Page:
" Friends With Money "

A funny read a few days after listening to a "disadvantaged" teen sorting through her Yahoo! [junk] mail looking for responses to some recent job applications speaking aloud to herself affirming she'd like a credit card whereupon the clinician at the site tried to get her to see why credit cards + joblessness + adolescence were a bad mix. And, this blog post somehow relates to a discovery, in the same week, that a college acquaintance named Vibe and summers in Key West -- because he can; all that from an old Vibe that I wasn't sure why I hadn't tossed but which called me to start reading after I'd finally figured out how to cable correctly the DVD recorder in the kitchen. Yep, it takes me about a year to hook up any new technology we acquire. We have more DVD players than people living here.

There are two laptops in our household (XP and OS X) and one desktop (W2K) mostly situated/isolated for the child to surf and to play any of his variations of Zoo Tycoon; all of these PCs are wirelessly taking advantage of our 24/7 DSL connection in our tiny 5-room apartment on the 3rd floor of a triple decker in Dorchester, MA. Furthermore, there are 2 non-networked pre-OS 8 macs in our kitchen and dining room with educational software for the child and that I use for music listening. Technically, we possess six televisions although only three (each with cable and some not-so-current game box attached) are in regular use.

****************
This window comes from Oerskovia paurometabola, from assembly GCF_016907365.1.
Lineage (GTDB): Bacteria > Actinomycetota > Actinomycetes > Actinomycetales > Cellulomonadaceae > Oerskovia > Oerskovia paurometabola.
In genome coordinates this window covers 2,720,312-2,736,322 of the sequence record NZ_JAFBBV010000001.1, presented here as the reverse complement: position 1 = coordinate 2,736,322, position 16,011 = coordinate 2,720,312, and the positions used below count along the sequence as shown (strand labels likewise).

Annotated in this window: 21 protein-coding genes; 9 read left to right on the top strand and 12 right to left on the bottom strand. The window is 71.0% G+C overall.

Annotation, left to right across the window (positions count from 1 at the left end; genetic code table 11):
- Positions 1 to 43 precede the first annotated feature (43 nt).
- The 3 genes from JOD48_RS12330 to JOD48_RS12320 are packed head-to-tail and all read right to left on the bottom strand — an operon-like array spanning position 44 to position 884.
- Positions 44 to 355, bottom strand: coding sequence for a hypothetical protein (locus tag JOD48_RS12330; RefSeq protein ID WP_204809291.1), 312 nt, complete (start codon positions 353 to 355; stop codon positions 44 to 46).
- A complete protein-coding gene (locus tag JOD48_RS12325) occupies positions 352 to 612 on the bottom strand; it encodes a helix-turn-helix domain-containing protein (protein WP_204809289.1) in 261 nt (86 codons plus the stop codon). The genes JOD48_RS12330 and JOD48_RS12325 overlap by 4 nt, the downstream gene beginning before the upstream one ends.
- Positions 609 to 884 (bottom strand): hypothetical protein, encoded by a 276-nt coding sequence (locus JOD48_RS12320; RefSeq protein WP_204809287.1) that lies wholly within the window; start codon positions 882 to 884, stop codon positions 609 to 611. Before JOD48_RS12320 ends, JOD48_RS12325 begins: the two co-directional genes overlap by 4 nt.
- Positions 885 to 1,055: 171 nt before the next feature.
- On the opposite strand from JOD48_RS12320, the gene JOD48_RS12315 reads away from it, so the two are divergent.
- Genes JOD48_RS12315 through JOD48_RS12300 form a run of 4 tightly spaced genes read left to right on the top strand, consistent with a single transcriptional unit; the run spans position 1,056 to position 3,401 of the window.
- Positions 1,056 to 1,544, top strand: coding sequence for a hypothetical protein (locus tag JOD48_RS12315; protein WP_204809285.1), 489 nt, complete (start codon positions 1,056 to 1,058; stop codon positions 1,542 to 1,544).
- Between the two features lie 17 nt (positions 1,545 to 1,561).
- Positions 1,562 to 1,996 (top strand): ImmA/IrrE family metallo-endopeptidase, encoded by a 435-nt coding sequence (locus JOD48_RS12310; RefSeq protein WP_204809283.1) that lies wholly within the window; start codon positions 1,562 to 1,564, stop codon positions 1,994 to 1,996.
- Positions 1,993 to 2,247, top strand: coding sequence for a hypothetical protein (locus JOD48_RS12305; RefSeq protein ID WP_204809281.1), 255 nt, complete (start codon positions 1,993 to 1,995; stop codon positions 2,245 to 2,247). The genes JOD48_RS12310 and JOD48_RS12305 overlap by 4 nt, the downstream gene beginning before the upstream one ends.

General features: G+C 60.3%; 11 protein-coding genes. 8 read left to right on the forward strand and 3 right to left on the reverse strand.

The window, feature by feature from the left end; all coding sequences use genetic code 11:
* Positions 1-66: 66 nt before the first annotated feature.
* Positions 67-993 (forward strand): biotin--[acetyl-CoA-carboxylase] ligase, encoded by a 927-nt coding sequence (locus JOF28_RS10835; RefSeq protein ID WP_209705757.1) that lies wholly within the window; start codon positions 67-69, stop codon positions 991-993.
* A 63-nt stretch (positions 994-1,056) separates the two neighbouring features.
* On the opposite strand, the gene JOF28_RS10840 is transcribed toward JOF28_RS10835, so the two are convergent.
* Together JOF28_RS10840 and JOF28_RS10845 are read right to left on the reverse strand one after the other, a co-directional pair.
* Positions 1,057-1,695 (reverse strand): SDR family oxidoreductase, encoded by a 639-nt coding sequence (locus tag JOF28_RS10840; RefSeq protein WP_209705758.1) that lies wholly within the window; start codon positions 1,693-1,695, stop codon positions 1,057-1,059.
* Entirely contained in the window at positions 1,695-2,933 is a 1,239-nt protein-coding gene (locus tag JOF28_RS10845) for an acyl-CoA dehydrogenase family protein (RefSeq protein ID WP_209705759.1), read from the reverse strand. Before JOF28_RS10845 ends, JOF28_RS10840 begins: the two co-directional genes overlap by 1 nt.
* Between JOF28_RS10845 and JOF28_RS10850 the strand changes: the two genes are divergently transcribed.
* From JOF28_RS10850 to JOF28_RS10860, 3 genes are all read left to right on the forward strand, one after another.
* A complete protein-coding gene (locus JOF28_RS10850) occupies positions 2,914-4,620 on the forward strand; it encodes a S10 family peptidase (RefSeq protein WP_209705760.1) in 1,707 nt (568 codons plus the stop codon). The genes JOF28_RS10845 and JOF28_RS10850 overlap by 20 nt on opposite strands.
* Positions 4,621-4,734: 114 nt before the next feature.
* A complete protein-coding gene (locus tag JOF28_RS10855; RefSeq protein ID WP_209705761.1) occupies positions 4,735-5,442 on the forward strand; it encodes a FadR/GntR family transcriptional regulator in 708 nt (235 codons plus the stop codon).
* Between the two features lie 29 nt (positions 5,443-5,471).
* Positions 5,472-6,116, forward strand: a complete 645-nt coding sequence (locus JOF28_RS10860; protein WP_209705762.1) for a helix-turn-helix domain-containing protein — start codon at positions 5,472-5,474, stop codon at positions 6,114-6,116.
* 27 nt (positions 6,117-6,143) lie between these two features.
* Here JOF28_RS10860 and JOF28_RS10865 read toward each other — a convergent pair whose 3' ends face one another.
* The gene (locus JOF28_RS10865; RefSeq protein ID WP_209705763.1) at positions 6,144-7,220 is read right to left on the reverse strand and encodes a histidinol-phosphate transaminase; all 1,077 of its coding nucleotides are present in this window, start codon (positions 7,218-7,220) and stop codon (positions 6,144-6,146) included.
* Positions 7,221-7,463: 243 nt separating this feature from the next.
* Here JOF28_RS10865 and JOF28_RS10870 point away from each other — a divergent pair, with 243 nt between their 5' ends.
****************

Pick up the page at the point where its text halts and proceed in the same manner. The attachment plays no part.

What is money, exactly? Access to better choices?

One of the female teens I was teaching about computers asked me why I didn't "hock" all my technology and get my car fixed. And, at the site for my other job one of the male teens with whom I worked asked if I was rich--a query prompted by my pulling out my digital camera from my fanny pack.

I'm clearly not rich, but some of my friends are. Maybe. Some people with whom I'd even conversed in college probably are judging by the movie deals I read about in the media but my closest friends are across the spectrum but generally range from artists with jobs of some sort (usu. part-time or grad school-based) to college profs. In between, you'd find an eclectic bunch including a personal trainer, a school psychologist, consultants, a college counselor at a private school, and some who've likely inherited and already earned more money than I'll probably ever see in my lifetime. C'est la vie. Meanwhile, I'm barely employed by an assortment of NPOs. and where we live our 8-year son thinks bad things are routine to the extent that he won't play in the huge Ronan Park around the corner.

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